Wearing masks on planes reduces the risk of Covid spreading, study confirms
Many travelers regret having to wear a mask for an entire flight, but it does reduce the chances of Covid spreading, a study has confirmed.
Chinese experts simulated how moisture droplets spread through the cabin of two passenger flights using two real-life examples of exposure to the virus on aircraft.
One was a nearly 12-hour flight from London Heathrow to Hanoi in March 2020, where passengers were largely mask-free, and the other was a five-and-a-half-hour flight from Singapore to Hangzhou in January 2020, where masks were worn.
Researchers tested how far the droplets could be spread by coughing, talking and breathing.
They then used a computer model and predicted who became infected with an overall accuracy of more than 80 percent compared to the real word flight.
The team, from Shanghai Jiao Tong University, calculated that if all passengers had used surgical masks on the flight from London to Hanoi, the number of people infected with Covid would have been reduced from 12 to just one.
On the flight from Singapore to Hangzhou, however, an investigation found that a passenger, who later contracted the virus, took off his mask to have a conversation, something the authors of the new study said “would have contributed greatly.” to his infection.
While mask mandates have come and gone in the UK, they have remained mandatory for the duration of flights since air travel resumed.
However, some have questioned their effectiveness as passengers are packed so closely together and removed from the board to eat and drink.
But study author Professor Dayi Lai said the latest research confirmed that masks make a “significant difference.”
A study simulated the transmission of Covid virus droplets emitted by infected passengers on two real word flights involving Covid transmission, one from London to Hanoi, and another from Singapore to Hangzhou, and compared their findings with whom really got infected. The red marking indicates the Covid-positive passenger, orange the infected travelers and yellow those who have been spared the infection. The purple marker indicates a passenger for whom there was no data
The study found that wearing masks during a flight reduced the chances of spreading Covid to others, as well as reducing conversations
Risk of catching Covid is THREE times higher in the plane than other variants due to a more contagious Omicron strain
Airline passengers are up to three times more likely to get Covid since the emergence of the Omicron variant, a top medical adviser warned today.
David Powell, physician and medical adviser to the International Air Transport Association, said the variant increased the risk of being infected with the virus “just as we’ve seen in other environments.”
He also warned that those in economy class are more likely to catch Covid on a plane than those in business class because the seats are closer together.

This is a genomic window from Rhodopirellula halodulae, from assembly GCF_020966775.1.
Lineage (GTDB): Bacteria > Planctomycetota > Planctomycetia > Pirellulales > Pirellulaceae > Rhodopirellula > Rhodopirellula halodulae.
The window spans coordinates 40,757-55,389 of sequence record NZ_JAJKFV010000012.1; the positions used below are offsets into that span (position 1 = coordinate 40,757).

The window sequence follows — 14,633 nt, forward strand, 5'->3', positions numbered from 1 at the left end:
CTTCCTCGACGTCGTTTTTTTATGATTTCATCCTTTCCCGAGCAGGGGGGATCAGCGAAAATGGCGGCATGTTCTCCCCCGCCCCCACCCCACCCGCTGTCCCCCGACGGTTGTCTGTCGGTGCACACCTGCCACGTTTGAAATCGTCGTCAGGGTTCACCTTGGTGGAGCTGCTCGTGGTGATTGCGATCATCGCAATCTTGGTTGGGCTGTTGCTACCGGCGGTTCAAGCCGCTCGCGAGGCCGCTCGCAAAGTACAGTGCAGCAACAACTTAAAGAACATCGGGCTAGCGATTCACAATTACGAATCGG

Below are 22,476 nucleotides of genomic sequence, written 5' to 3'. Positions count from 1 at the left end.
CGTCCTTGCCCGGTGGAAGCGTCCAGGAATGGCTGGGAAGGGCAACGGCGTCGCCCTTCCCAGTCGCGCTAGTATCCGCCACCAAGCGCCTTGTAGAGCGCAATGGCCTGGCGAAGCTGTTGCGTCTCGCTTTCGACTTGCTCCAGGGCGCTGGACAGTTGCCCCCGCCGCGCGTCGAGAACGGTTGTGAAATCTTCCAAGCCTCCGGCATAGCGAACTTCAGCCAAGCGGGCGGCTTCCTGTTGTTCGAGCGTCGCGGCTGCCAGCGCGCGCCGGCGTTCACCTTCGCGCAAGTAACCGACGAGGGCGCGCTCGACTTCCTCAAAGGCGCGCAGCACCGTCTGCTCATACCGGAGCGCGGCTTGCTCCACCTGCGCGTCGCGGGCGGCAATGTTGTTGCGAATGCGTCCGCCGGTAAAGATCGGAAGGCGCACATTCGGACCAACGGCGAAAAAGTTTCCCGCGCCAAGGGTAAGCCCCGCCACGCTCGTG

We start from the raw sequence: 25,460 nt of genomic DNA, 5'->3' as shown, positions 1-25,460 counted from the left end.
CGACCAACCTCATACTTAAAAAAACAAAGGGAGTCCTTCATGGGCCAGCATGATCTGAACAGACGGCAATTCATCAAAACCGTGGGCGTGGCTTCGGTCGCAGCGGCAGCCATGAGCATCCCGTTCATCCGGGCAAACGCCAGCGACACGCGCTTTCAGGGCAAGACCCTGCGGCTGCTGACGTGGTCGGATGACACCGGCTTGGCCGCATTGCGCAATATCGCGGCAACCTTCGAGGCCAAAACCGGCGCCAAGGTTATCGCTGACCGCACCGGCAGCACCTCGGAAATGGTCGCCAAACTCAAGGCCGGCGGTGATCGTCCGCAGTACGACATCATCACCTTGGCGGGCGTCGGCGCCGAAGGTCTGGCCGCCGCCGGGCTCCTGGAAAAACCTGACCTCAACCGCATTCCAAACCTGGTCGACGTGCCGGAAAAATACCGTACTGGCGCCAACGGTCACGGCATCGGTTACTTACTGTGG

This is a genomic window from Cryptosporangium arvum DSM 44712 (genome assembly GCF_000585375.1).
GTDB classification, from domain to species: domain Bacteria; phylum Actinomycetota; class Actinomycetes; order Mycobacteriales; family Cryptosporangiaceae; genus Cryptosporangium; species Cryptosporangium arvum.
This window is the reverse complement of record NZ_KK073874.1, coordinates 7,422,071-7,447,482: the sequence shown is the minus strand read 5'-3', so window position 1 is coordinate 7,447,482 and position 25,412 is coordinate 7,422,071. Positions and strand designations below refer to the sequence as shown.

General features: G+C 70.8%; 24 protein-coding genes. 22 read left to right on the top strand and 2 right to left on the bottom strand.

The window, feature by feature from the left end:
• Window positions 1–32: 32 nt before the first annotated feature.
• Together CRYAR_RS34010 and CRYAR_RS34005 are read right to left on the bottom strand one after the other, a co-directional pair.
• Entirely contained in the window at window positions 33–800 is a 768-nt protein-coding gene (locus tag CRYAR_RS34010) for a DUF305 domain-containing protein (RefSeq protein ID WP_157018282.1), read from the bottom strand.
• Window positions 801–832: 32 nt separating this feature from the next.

But he said passengers would likely get more, if not more, Covid in terminal buildings compared to planes, because of “much stricter airflow regulations” for commercial jets.
His comments come as millions of people prepare to fly home to their families for Christmas, while winter sunbathers take off on vacation.
Speak with Bloomberg NewsMr. Powell said, “Whatever the risk was with Delta, we would have to assume that the risk would be two to three times greater with Omicron, just as we’ve seen in other environments.
dr. Lai said: “We are very pleased to see that our model, validated by experimental data, can achieve such high accuracy in predicting COVID-19 transmission in aircraft cabins.”
“It’s also important to know that wearing masks has a significant impact on reducing transmission.”
The study was published in the journal indoor air.
Researchers created a computer model that simulated how far droplets produced by passengers breathing, coughing and talking on the plane would travel.
They used data from research on the influenza virus to determine how ‘contagious’ each of these droplets was. due to a lack of ‘detailed data’ on the viral load of droplets emitted by Covid patients.
After running their computer model, they compared their findings with a study of the London Heathrow to Hanoi flight, which found that one passenger had spread Covid to 12 others.
The program was able to predict 11 of the 12 infected people and five of the seven nearby passengers who had not contracted Covid.
This gave the computer model an overall accuracy of 84.2 percent.
On the flight from Singapore to Hangzhou, the team tested the impact of wearing masks and reducing passenger conversations about the dispersion of droplets and found both greatly reduced potential exposure.
An investigation found that only one passenger, a man, had become infected with Covid on the flight.
The team’s simulation showed that coughing and breathing alone would not have resulted in enough droplets to infect the man, so a conversation between infected passengers nearby was likely to lead to him contracting Covid.
They also said that according to the investigation details, the man took off his mask to have a conversation with his wife and son, something that greatly increased his chance of infection.
Reducing all passenger-to-passenger conversations would be an effective way to reduce the risk of exposure, the team concluded.
The research team attributed the overall low infection rate during Singapore to the use of Hangzhou flight masks.
They added that their model also showed that if the infected passenger had worn a mask on the flight from London to Hanoi, only two people would have been infected because the mask caught most of the droplets.
If all passengers had worn masks, only one person would have become infected, the researchers said.